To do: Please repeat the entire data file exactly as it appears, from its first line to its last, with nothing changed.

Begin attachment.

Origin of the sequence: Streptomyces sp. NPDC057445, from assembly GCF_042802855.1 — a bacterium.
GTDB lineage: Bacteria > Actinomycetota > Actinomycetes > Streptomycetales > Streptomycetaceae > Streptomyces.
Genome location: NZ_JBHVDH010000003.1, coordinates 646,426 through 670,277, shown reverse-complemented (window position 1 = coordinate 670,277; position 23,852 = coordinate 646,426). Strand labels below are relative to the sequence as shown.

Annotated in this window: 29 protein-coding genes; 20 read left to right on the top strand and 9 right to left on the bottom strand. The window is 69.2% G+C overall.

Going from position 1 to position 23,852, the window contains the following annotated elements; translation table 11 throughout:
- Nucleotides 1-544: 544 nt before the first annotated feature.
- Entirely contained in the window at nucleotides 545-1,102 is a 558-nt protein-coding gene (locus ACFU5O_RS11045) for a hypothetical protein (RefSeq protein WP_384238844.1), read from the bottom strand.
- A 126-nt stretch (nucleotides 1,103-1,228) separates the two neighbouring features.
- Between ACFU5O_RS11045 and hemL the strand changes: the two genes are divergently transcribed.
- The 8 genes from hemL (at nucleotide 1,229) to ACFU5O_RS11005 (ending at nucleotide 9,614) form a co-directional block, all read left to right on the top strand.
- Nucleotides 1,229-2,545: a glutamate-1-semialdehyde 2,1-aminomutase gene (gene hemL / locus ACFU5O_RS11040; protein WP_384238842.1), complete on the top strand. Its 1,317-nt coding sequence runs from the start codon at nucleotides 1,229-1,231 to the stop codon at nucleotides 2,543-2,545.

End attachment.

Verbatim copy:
Origin of the sequence: Streptomyces sp. NPDC057445, from assembly GCF_042802855.1 — a bacterium.
GTDB lineage: Bacteria > Actinomycetota > Actinomycetes > Streptomycetales > Streptomycetaceae > Streptomyces.
Genome location: NZ_JBHVDH010000003.1, coordinates 646,426 through 670,277, shown reverse-complemented (window position 1 = coordinate 670,277; position 23,852 = coordinate 646,426). Strand labels below are relative to the sequence as shown.

Annotated in this window: 29 protein-coding genes; 20 read left to right on the top strand and 9 right to left on the bottom strand. The window is 69.2% G+C overall.

Going from position 1 to position 23,852, the window contains the following annotated elements; translation table 11 throughout:
- Nucleotides 1-544: 544 nt before the first annotated feature.
- Entirely contained in the window at nucleotides 545-1,102 is a 558-nt protein-coding gene (locus ACFU5O_RS11045) for a hypothetical protein (RefSeq protein WP_384238844.1), read from the bottom strand.
- A 126-nt stretch (nucleotides 1,103-1,228) separates the two neighbouring features.
- Between ACFU5O_RS11045 and hemL the strand changes: the two genes are divergently transcribed.
- The 8 genes from hemL (at nucleotide 1,229) to ACFU5O_RS11005 (ending at nucleotide 9,614) form a co-directional block, all read left to right on the top strand.
- Nucleotides 1,229-2,545: a glutamate-1-semialdehyde 2,1-aminomutase gene (gene hemL / locus ACFU5O_RS11040; protein WP_384238842.1), complete on the top strand. Its 1,317-nt coding sequence runs from the start codon at nucleotides 1,229-1,231 to the stop codon at nucleotides 2,543-2,545.